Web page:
1. This past fashion week, British “Vogue” editor Alexandra Shulman complained over Twitter about the “skeletal” models at Preen’s show.
Lovely @preen show but WHY girls skeletal@BritishVogue http://t.co/bw7dCSzX— Alexandra Shulman
Frankly the girls didn’t look any more skeletal than most runway models in New York, London, Milan, and Paris. Some might argue they don’t look much different than the models in fashion magazines either. So it might make sense that British Vogue just signed an agreement with British labor union Equity, agreeing to enforce ten specific guidelines when working with models. They include (and I paraphrase):
1. A work day of no longer than ten hours should include regular rest breaks.
2. Proper refreshments and meals should be provided on set.
3. Travel arrangements should be provided to within ten miles of the shoot location. Models kept working longer than 10 p.m. should get a cab back to wherever they’re staying.
4. Models will be treated professionally and respectfully. The contract states explicitly: “No one will ask or impose upon the Model any action or activity which is dangerous, degrading, unprofessional or demeaning to the Model.”
5. Models can’t be forced into doing things that permanently alter their appearance. Like dying their hair/eyebrows.
6. Nudity or semi-nudity must be agreed to by the model before arriving on set.
7. Models will be provided with proper bathrooms and changing facilities.
8. The temperature of the studio hosting the shoot will be comfortable. Which means “reasonably warm in winter” and “reasonably cool in summer.” In adjusting the temperature, what the model is wearing for the shoot should be taken into account.
9. Models must be provided with proper insurance coverage and paid promptly after the shoot.
10. Models under the age of 16 won’t model adult clothes or be asked to do any nude or semi-nude posing.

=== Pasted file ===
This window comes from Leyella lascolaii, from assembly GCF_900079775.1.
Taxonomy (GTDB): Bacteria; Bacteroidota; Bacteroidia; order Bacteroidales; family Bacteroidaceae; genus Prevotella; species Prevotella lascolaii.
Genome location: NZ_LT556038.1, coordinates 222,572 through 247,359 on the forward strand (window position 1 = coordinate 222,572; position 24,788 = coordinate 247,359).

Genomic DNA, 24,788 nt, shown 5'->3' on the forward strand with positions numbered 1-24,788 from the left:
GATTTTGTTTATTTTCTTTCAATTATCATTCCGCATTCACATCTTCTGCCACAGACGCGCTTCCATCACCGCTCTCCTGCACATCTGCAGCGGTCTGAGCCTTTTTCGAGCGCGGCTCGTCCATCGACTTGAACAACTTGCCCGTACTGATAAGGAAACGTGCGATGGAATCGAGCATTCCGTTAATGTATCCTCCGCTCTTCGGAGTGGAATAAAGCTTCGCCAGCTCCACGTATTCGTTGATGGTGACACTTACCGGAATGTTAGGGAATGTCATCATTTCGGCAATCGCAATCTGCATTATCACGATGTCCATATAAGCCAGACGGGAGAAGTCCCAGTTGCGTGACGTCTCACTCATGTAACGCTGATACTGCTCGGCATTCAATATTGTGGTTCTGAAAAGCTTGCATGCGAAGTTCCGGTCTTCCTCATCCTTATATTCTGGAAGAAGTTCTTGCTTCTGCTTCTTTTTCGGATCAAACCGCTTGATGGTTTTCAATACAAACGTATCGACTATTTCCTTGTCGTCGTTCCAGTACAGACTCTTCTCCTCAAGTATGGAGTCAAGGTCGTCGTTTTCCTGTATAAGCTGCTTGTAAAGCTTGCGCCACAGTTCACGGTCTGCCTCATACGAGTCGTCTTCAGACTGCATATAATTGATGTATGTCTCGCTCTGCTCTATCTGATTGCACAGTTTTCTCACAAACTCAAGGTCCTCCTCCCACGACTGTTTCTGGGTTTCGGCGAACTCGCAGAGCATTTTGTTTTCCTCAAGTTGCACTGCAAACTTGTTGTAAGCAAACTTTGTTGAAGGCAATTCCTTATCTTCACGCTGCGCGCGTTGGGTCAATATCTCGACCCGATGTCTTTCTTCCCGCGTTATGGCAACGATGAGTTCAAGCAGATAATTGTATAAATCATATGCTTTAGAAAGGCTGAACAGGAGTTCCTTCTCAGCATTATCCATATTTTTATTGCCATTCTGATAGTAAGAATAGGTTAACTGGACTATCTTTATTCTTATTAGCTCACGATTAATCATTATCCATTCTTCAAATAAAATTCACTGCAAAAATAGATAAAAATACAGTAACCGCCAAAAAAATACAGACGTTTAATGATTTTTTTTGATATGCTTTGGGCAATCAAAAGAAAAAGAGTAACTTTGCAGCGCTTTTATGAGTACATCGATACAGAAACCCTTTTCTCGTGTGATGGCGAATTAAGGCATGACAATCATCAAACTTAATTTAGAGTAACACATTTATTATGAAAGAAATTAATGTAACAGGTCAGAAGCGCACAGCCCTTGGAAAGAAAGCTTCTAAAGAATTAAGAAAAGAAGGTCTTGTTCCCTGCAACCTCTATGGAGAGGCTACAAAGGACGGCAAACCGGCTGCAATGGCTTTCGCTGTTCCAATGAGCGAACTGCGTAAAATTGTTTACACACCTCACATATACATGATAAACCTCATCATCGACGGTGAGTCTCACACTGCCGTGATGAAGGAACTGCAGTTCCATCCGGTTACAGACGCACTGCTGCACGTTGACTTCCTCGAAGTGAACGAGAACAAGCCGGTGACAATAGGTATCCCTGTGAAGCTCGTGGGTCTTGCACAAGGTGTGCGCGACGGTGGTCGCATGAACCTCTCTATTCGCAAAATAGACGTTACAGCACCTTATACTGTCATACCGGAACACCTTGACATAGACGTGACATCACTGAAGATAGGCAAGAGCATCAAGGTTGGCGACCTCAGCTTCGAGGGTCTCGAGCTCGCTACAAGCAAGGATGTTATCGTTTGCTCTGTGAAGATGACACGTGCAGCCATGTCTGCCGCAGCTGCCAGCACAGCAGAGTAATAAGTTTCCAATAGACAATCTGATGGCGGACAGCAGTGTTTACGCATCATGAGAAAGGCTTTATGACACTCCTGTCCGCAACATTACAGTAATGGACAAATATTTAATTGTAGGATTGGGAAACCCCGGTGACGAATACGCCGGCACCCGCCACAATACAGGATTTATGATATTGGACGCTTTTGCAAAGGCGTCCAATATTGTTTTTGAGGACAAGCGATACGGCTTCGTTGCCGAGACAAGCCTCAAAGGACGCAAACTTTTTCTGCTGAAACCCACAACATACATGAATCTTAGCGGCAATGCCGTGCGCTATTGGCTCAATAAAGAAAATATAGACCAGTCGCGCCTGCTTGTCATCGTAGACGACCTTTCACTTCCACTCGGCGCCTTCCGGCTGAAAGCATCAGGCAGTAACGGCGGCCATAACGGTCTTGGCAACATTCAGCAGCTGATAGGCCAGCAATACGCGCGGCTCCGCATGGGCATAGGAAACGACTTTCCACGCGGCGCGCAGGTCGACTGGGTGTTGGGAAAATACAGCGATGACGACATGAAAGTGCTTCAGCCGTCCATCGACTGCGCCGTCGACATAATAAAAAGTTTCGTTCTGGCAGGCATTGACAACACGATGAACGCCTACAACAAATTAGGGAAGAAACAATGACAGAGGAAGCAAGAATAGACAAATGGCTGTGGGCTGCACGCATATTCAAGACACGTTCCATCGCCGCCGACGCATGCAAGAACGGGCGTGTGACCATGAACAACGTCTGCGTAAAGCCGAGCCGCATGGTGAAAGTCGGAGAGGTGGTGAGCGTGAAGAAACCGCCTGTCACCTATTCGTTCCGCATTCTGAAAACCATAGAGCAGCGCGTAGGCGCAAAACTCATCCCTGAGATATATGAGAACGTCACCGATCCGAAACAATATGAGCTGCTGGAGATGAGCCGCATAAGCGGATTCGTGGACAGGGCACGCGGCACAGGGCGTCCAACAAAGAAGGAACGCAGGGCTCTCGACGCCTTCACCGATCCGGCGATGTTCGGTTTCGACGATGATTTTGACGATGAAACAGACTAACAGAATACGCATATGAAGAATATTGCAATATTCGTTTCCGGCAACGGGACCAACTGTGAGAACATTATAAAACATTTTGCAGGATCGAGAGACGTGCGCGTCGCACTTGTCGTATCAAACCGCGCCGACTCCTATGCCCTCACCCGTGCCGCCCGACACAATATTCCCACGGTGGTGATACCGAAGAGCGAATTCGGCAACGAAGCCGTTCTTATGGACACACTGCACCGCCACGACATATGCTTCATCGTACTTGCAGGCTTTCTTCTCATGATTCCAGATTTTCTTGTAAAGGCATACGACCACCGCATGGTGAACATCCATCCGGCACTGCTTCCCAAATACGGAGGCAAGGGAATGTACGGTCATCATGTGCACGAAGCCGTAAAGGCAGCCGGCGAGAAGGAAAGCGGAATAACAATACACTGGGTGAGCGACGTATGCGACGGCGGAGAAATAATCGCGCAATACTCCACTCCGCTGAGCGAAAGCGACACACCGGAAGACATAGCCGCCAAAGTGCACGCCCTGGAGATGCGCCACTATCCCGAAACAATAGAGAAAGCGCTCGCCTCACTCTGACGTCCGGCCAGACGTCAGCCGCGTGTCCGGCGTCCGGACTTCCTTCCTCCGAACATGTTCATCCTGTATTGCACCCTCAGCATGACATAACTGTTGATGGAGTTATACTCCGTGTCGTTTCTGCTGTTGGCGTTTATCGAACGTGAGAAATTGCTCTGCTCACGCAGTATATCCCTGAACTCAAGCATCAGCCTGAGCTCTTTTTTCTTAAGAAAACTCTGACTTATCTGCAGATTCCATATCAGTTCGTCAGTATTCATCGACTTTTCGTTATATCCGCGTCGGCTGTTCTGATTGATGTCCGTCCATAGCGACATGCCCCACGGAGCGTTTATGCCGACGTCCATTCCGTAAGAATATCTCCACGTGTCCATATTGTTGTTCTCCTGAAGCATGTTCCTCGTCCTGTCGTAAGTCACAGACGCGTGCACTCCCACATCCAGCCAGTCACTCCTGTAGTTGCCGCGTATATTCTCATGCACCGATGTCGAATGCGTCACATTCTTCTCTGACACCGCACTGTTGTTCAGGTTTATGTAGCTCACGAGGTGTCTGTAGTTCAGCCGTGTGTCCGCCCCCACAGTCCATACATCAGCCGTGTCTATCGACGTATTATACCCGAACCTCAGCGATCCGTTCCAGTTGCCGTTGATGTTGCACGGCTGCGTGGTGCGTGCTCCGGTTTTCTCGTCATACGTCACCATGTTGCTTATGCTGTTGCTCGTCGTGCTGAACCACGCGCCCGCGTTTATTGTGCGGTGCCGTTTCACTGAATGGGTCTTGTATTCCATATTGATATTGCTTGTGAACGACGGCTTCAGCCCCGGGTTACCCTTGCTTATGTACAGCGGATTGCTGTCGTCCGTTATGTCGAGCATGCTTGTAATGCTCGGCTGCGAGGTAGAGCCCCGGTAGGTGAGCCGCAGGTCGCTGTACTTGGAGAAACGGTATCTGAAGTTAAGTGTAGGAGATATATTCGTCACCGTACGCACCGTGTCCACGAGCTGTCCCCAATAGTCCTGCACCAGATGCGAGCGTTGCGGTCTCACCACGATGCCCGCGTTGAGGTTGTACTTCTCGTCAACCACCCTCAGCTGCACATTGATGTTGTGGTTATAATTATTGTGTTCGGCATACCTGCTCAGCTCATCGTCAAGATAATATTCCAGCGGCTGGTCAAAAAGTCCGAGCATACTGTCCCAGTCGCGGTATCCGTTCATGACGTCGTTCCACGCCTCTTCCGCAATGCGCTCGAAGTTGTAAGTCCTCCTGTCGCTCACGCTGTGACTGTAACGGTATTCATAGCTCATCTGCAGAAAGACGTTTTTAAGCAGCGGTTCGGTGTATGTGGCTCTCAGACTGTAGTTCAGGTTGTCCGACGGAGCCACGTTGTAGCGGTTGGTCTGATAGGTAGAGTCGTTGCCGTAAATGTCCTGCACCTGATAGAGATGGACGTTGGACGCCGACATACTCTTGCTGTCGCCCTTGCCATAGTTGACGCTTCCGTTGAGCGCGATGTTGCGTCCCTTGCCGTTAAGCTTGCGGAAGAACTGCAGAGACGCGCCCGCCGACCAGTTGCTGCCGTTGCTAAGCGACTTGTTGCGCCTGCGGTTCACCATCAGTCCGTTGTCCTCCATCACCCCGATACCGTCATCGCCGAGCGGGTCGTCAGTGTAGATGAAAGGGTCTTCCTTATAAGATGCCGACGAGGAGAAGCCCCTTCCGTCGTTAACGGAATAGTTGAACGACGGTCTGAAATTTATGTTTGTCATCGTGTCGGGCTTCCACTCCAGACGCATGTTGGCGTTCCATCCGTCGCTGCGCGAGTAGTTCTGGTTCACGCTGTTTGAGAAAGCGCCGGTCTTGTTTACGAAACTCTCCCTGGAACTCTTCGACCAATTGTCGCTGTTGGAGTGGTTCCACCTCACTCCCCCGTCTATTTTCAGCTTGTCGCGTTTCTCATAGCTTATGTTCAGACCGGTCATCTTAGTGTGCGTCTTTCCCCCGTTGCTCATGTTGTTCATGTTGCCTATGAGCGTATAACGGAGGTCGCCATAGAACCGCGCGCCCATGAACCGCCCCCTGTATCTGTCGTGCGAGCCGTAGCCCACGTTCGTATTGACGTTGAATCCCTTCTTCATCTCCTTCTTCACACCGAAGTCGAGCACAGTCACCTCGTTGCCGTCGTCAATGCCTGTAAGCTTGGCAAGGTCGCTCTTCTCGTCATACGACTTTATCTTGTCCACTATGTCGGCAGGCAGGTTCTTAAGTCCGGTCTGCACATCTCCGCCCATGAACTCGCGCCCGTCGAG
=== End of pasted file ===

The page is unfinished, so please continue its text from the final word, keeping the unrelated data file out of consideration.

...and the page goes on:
British Vogue is a highly respectable magazine that probably already ensures excellent working conditions for the models it hires. Magazines like that shoulder the responsibility of setting an example for the industry, which is probably part of the reason they signed the agreement with Equity (which is not to say they don’t actually care — not everyone in fashion is as heartless and soulless as stereotypes suggest).
What would be even more newsworthy is to see a much edgier magazine like Purple — or perhaps better yet, a raunchy photographer like Terry Richardson — sign this contract. But beyond the initial ooh-ing and ahh-ing over a move like that, one has to wonder what the use of these agreements and initiatives is anyway? Plenty of people have tried to set examples — but setting an example doesn’t always lead to lasting impact as we’ve seen previously with this issue.
With the support of British Vogue, American Vogue spearheaded the launch of a “model health initiative” last year to publicly pledge Vogues around the world would not hire any models who were under the age of 16 or who appeared to have eating disorders. The initiative has obvious flaws like: what if a model has a fake ID? And what does it even mean to “appear” to have an eating disorder? (By contrast, British Vogue’s contract says nothing about eating disorders and does not ban models under the age of 16.) Do Vogue models look any healthier or different at all since the initiative? Not noticeably.
The Council of Fashion Designers of America also has a “health initiative.” Each fashion week, CFDA president Diane Von Furstenberg reminds designers to ensure their models are healthy, well-nourished at shows, and age 16 or older. Do the models look any different season to season? Not really. Do 15-year-olds end up in shows anyway? Yes. And besides, the New York shows comprise just one-fourth of fashion month. Over in London, the editor of British Vogue is publicly tweeting about how the models look “skeletal.”
So if the industry and the world wants models to be treated better and fed more by the people hiring them, enforcing some actual laws would probably help. Because thus far, the industry has been incapable of regulating itself. And laws on the books in New York about working conditions for child models regularly go ignored (you can read more about these at the website of the Model Alliance, a group that fights for the enforcement of said laws). So magazines can go on signing pledges and publicizing “initiatives” about model working conditions but until someone makes the industry abide by actual laws, nothing is going to change.